By Kamran Chaudhry
Part of a classic trend in the Lent season, interfaith groups are hosting breaking-of-the-fast Iftar dinners in the Islamic Republic of Pakistan.
Ashiknaz Khokhar, the Catholic leader of Active Youth group of the Sacred Heart Church, attended two such gatherings in Sahiwal in Punjab province.
“Such initiatives were common in provincial capitals. Now interfaith Iftars are being organized in small districts. They have increased love and respect for the local Muslims,” he told UCA News.
Khokhar was speaking on the sidelines of a buffet on Palm Sunday eve hosted by Muttahida Aalmi (United World) Ulema Council at a local hotel. Muhammad Naeem Mustafa Chishti, senior leader of the council, recited Quranic verses after welcoming guests including young Catholics and Presbyterian leaders.
A Dominican priest read from the Bible and referred to the first papal visit of Pope Francis to Iraq earlier this month.
“We are united for religious freedom of the minorities in the country. We assure you of complete cooperation in any legal case to ensure peace and brotherhood in our city,” Chishti told the gathering of 20 including eight clerics.
He later joined the interfaith group in eating crispy samosas (triangular meat-filled pastries) and other popular Iftar dishes.
Khokhar, who also attended dinner on March 25 at a local madrasa (Muslim religious school), is planning to host a similar party during Islam’s holy month of Ramadan in April. Table friendships also help battle against prevalent prejudices, he said.
Pakistani Christians working in Muslim offices often complain of separate glasses. In 2010, high-profile blasphemy victim Asia Bibi was sentenced to death on insubstantial evidence after being accused of insulting Prophet Muhammad in a dispute over a cup of water with a Muslim co-worker on a farm. The mother of five was acquitted after spending eight years on death row in Pakistan.
Local Christians are often referred to as churha (low caste), a racial and abusive term reserved for Christian sanitation workers. Church leaders label the taboo of untouchability as one of the major issues being faced by Pakistani non-Muslims.
However, activists like Khokhar brand Lent and Ramadan as game changers. Despite being an Islamic practice, Iftar is one of the most eagerly awaited occasions among both Muslims and Christians during their annual fasting. Several Christian families are distributing Iftar meals among the poor parishioners in churches to avoid social gatherings in their houses amid the pandemic.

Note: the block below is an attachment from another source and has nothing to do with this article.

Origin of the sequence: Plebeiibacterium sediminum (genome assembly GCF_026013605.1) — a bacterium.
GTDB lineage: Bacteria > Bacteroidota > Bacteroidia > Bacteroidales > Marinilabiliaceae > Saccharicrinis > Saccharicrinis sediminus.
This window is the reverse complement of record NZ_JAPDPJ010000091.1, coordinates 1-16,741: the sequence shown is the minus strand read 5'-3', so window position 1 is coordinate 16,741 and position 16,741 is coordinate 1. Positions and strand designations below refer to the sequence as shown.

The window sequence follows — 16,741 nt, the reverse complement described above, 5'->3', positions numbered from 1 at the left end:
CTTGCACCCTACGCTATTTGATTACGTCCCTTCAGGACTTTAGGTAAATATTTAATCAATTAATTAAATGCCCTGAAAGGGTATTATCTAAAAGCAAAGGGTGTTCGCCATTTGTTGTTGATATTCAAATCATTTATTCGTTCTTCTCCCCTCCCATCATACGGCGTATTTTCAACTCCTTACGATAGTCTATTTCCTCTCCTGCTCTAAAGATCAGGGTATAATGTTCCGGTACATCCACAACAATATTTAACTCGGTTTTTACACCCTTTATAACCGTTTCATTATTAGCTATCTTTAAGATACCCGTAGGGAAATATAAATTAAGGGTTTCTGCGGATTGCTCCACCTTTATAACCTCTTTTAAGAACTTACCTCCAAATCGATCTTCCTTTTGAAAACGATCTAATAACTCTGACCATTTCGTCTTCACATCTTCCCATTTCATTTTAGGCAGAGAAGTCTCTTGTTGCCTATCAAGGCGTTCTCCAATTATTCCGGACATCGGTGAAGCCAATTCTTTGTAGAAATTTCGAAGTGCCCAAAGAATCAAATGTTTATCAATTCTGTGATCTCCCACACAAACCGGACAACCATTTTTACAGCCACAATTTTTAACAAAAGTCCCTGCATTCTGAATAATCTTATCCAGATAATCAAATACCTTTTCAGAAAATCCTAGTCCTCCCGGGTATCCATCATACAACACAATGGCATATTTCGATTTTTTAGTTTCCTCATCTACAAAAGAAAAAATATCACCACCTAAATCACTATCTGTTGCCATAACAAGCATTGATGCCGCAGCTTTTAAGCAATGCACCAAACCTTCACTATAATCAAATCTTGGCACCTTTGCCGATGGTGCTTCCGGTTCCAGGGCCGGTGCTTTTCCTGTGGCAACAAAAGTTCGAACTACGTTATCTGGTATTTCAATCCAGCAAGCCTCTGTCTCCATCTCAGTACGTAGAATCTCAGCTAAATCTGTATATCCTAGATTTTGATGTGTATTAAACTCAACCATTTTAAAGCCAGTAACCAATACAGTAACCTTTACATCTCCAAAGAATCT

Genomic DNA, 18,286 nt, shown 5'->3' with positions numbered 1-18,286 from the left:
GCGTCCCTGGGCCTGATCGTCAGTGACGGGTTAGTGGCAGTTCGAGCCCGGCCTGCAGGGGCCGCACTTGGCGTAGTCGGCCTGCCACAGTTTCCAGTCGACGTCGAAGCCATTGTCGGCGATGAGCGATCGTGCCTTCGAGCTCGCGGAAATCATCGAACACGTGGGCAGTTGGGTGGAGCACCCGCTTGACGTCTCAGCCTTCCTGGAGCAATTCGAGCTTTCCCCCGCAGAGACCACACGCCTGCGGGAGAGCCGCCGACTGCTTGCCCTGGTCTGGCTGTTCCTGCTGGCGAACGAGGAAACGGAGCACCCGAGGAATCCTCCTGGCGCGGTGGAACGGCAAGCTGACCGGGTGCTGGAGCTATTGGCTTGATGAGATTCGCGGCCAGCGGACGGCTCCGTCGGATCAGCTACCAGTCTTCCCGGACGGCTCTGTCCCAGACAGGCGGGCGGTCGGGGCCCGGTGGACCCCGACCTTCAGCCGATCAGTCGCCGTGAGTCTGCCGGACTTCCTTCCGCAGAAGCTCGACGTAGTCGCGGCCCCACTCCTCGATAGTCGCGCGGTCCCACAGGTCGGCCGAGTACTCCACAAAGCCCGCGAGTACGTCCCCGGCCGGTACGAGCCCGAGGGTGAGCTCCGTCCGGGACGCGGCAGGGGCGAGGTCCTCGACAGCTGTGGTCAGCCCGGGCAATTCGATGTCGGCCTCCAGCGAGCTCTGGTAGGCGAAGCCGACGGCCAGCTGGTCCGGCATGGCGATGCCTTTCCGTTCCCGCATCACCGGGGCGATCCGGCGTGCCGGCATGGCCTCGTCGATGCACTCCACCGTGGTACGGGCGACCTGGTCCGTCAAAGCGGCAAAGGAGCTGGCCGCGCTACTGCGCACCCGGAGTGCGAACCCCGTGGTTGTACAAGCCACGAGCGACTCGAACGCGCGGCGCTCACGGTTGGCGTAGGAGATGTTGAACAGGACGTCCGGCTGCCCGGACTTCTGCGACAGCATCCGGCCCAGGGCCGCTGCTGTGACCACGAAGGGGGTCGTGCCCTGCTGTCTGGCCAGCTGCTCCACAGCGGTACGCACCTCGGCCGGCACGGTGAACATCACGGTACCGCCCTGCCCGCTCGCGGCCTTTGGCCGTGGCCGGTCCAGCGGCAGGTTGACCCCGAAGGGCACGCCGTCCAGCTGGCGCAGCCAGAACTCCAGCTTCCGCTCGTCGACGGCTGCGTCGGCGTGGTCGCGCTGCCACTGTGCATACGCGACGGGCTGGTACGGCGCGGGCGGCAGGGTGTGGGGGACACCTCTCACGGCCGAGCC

These include Rina Sardar, a former mission partner of Good Shepherd nuns, who used to host Iftar parties for her community in the Sultanpura area of Lahore before her marriage in 2020.
“My father was alive when he started the practice in 2009. My siblings used to share their tithe for the funds. We used to invite people early morning for the evening gathering. Our catechist used to bless the fruits and meals. It was also a help for the poor and a chance to meet all during Lent. I hope to continue this with the consent of my husband,” she said.
Church leaders generally welcome the tradition. Father Inayat Bernard, chaplain of Caritas Pakistan, took a step ahead by encouraging Caritas staff to complete reading the New Testament during Lent.
“It is similar to Khatam e Quran, reciting the whole Quran. I prefer the term completion because nothing can finish the Bible. We can learn good things from any faith,” he said during liturgy at the Caritas Pakistan National Secretariat in Lahore last month.
“The goal can be achieved by reading the Bible for an hour a day except on Sundays. That’s how I completed the New Testament 38 times during the Lent season.
“Iftar is another good idea we can adopt from our siblings. Christians with resources should definitely host such dinners.”
Dominican Father James Channan, regional coordinator of United Religions Initiative Pakistan, had reservations about Iftar parties.
“We share some common points with Muslims like charity and fasting and there is nothing wrong in it. However, such dinners can’t be generalized for the whole community. We experience a different spirituality and paschal mystery. Our traditions are much older,” he said.